When Magistrate Judge Simonton enters a Scheduling Order that has language that is both bolded and underlined, does that mean anyone should really pay any attention to it?
I certainly don't think so:
The Order Setting Trial and Pre-Trial Schedule (DE # 11, the “Scheduling Order”) entered in this case establishes expedited procedures with respect to discovery motions. This requirement is set forth in bold and underlined at page three of the Scheduling Order.Ok ok, but my office staff screwed it up:
First, defense counsel in the Verified Motion has attributed his failure to comply with the bold and underlined briefing requirements in the Court’s four-page Scheduling Order to his lack of knowledge of its contents, and otherwise points to clerical staff in his office as the responsible parties. The Verified Motion states that the Court’s briefing requirements were “never documented. This resulted in [defense counsel] being unaware that an expedited response to Plaintiff’s discovery motion was required” (DE # 25 at 4-5) (emphasis added). This statement is, at best, discouraging; counsel states that he had no knowledge of the Court’s deadlines because others in his office failed to properly review and summarize the Scheduling Order for him.Ok ok ok, so maybe I should have read the darned thing too.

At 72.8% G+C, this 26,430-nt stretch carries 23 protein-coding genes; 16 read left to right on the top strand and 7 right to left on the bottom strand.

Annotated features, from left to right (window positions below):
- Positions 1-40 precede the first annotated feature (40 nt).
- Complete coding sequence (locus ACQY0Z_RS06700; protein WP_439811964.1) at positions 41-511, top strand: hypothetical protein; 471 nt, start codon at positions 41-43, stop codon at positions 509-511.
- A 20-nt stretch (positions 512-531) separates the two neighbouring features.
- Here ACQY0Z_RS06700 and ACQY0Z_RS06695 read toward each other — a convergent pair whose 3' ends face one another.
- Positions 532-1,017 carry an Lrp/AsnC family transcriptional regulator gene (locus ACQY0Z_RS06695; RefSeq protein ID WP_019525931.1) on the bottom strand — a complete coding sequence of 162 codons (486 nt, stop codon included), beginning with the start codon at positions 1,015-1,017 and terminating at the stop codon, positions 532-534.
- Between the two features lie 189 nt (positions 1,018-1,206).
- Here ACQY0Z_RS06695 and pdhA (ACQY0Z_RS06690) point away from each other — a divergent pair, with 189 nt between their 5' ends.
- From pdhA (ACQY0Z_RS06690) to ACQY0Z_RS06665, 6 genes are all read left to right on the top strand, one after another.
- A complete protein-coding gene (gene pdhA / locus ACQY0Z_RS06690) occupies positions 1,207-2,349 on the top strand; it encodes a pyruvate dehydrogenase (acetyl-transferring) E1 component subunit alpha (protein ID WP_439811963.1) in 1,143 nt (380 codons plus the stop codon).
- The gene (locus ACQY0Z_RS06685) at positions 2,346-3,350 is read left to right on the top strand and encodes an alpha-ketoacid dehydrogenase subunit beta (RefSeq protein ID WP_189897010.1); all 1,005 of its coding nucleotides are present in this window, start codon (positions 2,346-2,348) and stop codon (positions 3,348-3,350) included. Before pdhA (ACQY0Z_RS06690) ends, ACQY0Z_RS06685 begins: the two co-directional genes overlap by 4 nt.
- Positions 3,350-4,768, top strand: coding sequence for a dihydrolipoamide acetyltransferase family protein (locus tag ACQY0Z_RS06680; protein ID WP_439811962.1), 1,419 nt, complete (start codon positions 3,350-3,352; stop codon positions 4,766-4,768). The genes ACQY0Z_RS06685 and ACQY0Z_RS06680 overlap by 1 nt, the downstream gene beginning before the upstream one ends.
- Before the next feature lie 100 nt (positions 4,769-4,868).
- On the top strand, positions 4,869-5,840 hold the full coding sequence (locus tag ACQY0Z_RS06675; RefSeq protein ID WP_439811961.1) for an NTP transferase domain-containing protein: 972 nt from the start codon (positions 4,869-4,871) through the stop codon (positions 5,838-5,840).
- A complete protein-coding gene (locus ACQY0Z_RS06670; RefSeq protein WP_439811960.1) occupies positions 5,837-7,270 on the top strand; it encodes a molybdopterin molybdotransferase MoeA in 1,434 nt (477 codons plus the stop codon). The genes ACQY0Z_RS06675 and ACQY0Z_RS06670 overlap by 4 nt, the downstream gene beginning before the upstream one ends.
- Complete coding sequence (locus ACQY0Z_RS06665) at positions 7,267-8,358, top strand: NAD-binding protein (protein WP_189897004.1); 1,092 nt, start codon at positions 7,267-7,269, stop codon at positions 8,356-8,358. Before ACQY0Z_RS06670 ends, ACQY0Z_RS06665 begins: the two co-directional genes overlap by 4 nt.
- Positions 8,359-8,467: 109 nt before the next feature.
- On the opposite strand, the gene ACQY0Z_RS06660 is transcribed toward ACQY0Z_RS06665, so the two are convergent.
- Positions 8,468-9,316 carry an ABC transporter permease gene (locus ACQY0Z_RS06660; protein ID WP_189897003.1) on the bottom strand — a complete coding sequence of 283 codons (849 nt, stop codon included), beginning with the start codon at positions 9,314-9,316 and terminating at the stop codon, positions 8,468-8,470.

But what about the fact that CM/ECF spit out a different deadline?
That's gotta mean something!
Moreover, the undersigned rejects out-of-hand Defendant’s secondary explanation that CM/ECF had generated a later due date for the response to Plaintiff’s Expedited Motion to Compel, which Defendant attaches as Exhibit 1 to its Verified Motion. In this respect, the undersigned observes, in the same bold and highlighted paragraph on page three of the Scheduling Order containing the briefing requirements, the immediately concluding sentence, which states, “Any contrary deadlines that may appear on the Court’s docket or the attorneys’ deadline report, generated by CM/ECF, cannot serve to modify this Order” (DE # 11 at 3).Oh boy.